Donald Trump is trying to rewrite black history by claiming “brave seamstress” Rosa Parks inspired Dr. Martin Luther King Jr. and the broader civil rights movement with the Montgomery bus boycott. He couldn’t even bring himself to mention racism, black or African American in his video statement commemorating the 62nd anniversary of Parks refusing to give up her seat on a Montgomery bus to a white man.
Trump said: “Rosa Parks remained strong and stayed in her seat to defend the truth etched into our Declaration of Independence that all of us, regardless of the color of our skin, are created equal by God.”
62 years ago this week, a brave seamstress in Montgomery, Alabama uttered one word that changed history… pic.twitter.com/eOvCBcMIKX
— Donald J. Trump (@realDonaldTrump) December 2, 2017
“Her courageous act inspired a young Christian pastor, the Reverend Martin Luther King, Jr., along with thousands of others in Montgomery, Alabama, to join the movement and boycott the city bus service,” Trump says.
Trump neglects to mention that Rosa Parks, a grassroots organizer, was a secretary for her local chapter of the NAACP, investigating sexual assaults of black women. He wants to keep certain words out of his mouth so as not to upset his base.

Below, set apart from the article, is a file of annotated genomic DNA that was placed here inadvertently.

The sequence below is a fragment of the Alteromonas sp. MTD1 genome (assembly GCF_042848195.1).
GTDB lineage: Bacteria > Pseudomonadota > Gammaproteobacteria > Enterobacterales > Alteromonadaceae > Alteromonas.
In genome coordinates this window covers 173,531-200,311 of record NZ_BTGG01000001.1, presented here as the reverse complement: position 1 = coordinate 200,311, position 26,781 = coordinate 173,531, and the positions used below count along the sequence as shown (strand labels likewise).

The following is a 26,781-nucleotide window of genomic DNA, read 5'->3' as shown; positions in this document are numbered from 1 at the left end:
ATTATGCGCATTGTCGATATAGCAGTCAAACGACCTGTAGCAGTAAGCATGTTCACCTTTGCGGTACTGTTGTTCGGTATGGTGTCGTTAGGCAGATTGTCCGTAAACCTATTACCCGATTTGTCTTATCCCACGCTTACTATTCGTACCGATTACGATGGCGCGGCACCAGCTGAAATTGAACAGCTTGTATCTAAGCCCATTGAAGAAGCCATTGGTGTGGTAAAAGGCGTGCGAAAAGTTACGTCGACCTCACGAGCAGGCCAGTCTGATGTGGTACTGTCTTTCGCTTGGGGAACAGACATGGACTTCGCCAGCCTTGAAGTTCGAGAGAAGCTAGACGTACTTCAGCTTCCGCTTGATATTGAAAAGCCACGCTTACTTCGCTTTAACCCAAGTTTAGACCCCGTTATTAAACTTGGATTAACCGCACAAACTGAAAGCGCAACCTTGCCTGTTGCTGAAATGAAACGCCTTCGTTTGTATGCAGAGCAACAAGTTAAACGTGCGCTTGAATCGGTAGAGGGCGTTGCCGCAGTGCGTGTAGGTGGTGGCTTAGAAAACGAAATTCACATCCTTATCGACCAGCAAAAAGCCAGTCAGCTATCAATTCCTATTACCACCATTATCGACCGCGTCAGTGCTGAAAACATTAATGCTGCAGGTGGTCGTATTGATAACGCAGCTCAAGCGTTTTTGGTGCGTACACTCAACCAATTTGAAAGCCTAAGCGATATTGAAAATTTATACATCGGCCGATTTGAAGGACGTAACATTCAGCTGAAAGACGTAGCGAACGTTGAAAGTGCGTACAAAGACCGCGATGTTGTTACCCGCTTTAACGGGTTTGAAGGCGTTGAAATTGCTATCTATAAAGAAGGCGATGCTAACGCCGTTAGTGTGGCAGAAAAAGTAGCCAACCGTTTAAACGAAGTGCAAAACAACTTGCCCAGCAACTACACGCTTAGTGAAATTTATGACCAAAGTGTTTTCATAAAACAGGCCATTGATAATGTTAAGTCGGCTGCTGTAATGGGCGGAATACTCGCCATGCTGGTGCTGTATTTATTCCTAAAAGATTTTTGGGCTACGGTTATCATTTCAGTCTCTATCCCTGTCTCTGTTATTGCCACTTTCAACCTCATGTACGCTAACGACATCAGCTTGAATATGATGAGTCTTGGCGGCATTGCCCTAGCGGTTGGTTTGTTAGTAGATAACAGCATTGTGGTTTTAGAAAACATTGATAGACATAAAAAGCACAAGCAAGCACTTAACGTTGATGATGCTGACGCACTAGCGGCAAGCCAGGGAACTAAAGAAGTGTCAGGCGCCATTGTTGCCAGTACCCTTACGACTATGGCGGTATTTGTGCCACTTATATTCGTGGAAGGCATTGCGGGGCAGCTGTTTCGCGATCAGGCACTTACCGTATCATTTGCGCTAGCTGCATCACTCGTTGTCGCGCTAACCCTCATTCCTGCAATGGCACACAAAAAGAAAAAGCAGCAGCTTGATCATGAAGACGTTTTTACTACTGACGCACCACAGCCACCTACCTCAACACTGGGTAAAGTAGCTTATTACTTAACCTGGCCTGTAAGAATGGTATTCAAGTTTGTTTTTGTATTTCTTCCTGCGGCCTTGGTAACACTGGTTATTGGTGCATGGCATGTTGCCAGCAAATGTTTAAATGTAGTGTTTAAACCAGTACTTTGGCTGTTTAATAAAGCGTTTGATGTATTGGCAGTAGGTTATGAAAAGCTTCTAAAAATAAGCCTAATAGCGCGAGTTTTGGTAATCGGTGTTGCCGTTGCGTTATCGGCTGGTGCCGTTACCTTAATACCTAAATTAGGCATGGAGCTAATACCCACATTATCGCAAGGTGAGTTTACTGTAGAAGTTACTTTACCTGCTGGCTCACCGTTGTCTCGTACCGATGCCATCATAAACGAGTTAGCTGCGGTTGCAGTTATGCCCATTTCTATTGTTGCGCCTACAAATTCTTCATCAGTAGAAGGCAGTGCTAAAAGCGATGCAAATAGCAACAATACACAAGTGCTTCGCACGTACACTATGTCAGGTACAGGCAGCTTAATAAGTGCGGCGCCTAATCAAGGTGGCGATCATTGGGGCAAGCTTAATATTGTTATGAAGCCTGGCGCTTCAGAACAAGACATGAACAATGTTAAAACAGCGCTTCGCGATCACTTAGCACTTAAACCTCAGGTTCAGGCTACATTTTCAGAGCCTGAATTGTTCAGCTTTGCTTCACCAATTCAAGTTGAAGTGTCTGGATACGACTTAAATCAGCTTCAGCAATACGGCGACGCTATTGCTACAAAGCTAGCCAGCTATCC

A little history from The History Channel on the start of the Civil Rights Movement:
After thousands of blacks threatened to march on Washington to demand equal employment rights, President Franklin D. Roosevelt issued Executive Order 8802 on June 25, 1941. It opened national defense jobs and other government jobs to all Americans regardless of race, creed, color or national origin.
Black men and women served heroically in World War II, despite suffering segregation and discrimination during their deployment. Yet many were met with prejudice and scorn upon returning home. This was a stark contrast to why America had entered the war to begin with—to defend freedom and democracy in the world.
As the Cold War began, President Harry Truman initiated a civil rights agenda, and in 1948 issued Executive Order 9981 to end discrimination in the military. These events helped set the stage for grass-roots initiatives to enact racial equality legislation and incite the civil rights movement.
It’s not surprising that Trump couldn’t bring himself to mention black, African American or race in his statement. This is akin to his whitewashing of the Holocaust Remembrance Day when he didn’t mention the word “Jew” in his statement. Maybe he should call up Rep. John Lewis for a lesson on the civil rights movement. Oh, wait, he can’t. He insulted him in several unhinged tweets that prompted the Atlanta Journal Constitution and residents in Lewis’ district to clap back hard.